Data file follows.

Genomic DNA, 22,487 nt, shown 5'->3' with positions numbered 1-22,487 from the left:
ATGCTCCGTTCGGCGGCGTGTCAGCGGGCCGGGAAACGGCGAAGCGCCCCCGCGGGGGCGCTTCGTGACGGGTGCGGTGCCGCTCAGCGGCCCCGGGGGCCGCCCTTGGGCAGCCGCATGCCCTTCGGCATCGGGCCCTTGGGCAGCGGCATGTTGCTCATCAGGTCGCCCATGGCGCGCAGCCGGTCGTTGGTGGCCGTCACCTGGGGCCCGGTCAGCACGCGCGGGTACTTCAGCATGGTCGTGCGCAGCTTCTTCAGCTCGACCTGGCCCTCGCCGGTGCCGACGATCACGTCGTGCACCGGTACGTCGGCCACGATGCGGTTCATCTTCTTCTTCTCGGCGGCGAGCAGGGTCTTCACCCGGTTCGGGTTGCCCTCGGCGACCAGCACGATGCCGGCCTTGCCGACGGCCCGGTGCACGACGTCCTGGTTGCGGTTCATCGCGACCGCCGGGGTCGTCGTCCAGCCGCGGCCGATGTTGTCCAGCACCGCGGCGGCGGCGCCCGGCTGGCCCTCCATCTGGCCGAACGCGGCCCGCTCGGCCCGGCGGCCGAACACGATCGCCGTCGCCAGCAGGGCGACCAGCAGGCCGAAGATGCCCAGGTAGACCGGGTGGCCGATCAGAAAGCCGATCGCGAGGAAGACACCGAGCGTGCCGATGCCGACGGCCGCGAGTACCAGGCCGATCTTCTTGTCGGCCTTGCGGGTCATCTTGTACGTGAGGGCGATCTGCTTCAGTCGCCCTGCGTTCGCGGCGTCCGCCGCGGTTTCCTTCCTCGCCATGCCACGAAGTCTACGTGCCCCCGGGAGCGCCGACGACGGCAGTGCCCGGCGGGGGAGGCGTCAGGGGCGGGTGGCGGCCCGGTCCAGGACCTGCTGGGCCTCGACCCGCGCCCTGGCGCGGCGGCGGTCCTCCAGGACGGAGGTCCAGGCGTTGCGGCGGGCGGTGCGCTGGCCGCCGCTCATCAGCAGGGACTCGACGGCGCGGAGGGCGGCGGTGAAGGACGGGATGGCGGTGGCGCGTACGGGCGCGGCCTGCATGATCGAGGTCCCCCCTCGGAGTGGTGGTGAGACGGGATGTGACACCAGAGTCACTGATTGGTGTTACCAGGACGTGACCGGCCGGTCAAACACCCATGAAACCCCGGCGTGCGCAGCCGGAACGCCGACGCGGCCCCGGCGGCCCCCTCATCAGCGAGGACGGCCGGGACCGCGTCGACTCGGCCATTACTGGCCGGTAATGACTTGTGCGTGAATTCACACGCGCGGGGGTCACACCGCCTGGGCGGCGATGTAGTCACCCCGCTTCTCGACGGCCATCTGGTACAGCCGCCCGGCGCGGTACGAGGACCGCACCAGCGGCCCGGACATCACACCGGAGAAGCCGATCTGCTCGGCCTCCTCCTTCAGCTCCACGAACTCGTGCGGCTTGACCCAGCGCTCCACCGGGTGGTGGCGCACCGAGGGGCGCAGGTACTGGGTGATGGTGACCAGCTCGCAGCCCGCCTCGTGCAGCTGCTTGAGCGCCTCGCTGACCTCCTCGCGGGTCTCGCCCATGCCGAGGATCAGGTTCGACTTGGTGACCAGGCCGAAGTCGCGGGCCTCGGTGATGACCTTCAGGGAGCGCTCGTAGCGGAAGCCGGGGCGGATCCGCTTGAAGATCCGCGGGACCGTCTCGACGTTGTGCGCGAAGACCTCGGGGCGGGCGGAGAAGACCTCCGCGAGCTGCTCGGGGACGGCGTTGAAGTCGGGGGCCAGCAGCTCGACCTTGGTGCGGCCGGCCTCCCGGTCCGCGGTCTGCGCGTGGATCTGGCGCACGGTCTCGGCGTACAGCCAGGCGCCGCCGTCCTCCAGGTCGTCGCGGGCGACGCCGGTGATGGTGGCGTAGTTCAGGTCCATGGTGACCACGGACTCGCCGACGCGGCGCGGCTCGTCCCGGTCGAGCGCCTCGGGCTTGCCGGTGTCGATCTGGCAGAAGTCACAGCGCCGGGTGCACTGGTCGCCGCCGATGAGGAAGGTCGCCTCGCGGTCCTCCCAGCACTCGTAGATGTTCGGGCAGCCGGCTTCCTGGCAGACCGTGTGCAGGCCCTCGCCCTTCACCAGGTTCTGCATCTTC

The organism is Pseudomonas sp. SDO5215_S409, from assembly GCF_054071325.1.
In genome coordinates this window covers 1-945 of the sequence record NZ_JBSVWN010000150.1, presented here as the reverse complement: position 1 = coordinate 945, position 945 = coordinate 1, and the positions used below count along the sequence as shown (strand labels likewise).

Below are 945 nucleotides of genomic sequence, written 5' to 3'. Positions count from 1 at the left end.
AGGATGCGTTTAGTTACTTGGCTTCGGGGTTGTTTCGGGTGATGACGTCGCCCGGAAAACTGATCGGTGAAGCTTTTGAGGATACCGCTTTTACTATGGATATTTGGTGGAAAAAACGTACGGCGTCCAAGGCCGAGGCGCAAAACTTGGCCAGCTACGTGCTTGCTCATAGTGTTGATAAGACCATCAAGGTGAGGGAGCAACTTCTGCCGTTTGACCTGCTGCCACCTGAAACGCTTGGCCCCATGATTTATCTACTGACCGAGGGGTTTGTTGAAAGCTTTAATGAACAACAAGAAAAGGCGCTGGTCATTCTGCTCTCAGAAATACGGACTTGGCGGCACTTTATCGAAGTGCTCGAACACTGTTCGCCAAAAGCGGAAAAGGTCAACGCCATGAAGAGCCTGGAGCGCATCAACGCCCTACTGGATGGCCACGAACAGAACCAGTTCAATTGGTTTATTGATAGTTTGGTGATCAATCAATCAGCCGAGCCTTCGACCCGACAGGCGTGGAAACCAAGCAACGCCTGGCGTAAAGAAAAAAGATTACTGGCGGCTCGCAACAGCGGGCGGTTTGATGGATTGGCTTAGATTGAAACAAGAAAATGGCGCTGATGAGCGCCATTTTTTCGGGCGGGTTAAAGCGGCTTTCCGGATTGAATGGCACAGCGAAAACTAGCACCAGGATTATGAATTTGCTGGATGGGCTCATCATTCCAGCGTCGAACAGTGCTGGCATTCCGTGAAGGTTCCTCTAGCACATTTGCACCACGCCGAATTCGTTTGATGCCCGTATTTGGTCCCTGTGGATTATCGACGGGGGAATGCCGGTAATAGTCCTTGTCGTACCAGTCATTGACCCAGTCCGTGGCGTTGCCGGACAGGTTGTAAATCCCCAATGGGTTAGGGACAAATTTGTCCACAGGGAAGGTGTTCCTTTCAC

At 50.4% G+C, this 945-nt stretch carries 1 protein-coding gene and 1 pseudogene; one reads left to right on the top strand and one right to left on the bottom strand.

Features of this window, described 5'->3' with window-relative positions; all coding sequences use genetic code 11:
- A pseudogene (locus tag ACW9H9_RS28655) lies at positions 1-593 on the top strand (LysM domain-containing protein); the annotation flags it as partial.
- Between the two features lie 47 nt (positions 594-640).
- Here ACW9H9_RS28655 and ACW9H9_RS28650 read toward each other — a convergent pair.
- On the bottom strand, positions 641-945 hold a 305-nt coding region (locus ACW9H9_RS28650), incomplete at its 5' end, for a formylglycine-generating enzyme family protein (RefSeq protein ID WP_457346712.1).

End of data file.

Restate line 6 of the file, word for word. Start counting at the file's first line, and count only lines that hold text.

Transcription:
AGGATGCGTTTAGTTACTTGGCTTCGGGGTTGTTTCGGGTGATGACGTCGCCCGGAAAACTGATCGGTGAAGCTTTTGAGGATACCGCTTTTACTATGGATATTTGGTGGAAAAAACGTACGGCGTCCAAGGCCGAGGCGCAAAACTTGGCCAGCTACGTGCTTGCTCATAGTGTTGATAAGACCATCAAGGTGAGGGAGCAACTTCTGCCGTTTGACCTGCTGCCACCTGAAACGCTTGGCCCCATGATTTATCTACTGACCGAGGGGTTTGTTGAAAGCTTTAATGAACAACAAGAAAAGGCGCTGGTCATTCTGCTCTCAGAAATACGGACTTGGCGGCACTTTATCGAAGTGCTCGAACACTGTTCGCCAAAAGCGGAAAAGGTCAACGCCATGAAGAGCCTGGAGCGCATCAACGCCCTACTGGATGGCCACGAACAGAACCAGTTCAATTGGTTTATTGATAGTTTGGTGATCAATCAATCAGCCGAGCCTTCGACCCGACAGGCGTGGAAACCAAGCAACGCCTGGCGTAAAGAAAAAAGATTACTGGCGGCTCGCAACAGCGGGCGGTTTGATGGATTGGCTTAGATTGAAACAAGAAAATGGCGCTGATGAGCGCCATTTTTTCGGGCGGGTTAAAGCGGCTTTCCGGATTGAATGGCACAGCGAAAACTAGCACCAGGATTATGAATTTGCTGGATGGGCTCATCATTCCAGCGTCGAACAGTGCTGGCATTCCGTGAAGGTTCCTCTAGCACATTTGCACCACGCCGAATTCGTTTGATGCCCGTATTTGGTCCCTGTGGATTATCGACGGGGGAATGCCGGTAATAGTCCTTGTCGTACCAGTCATTGACCCAGTCCGTGGCGTTGCCGGACAGGTTGTAAATCCCCAATGGGTTAGGGACAAATTTGTCCACAGGGAAGGTGTTCCTTTCAC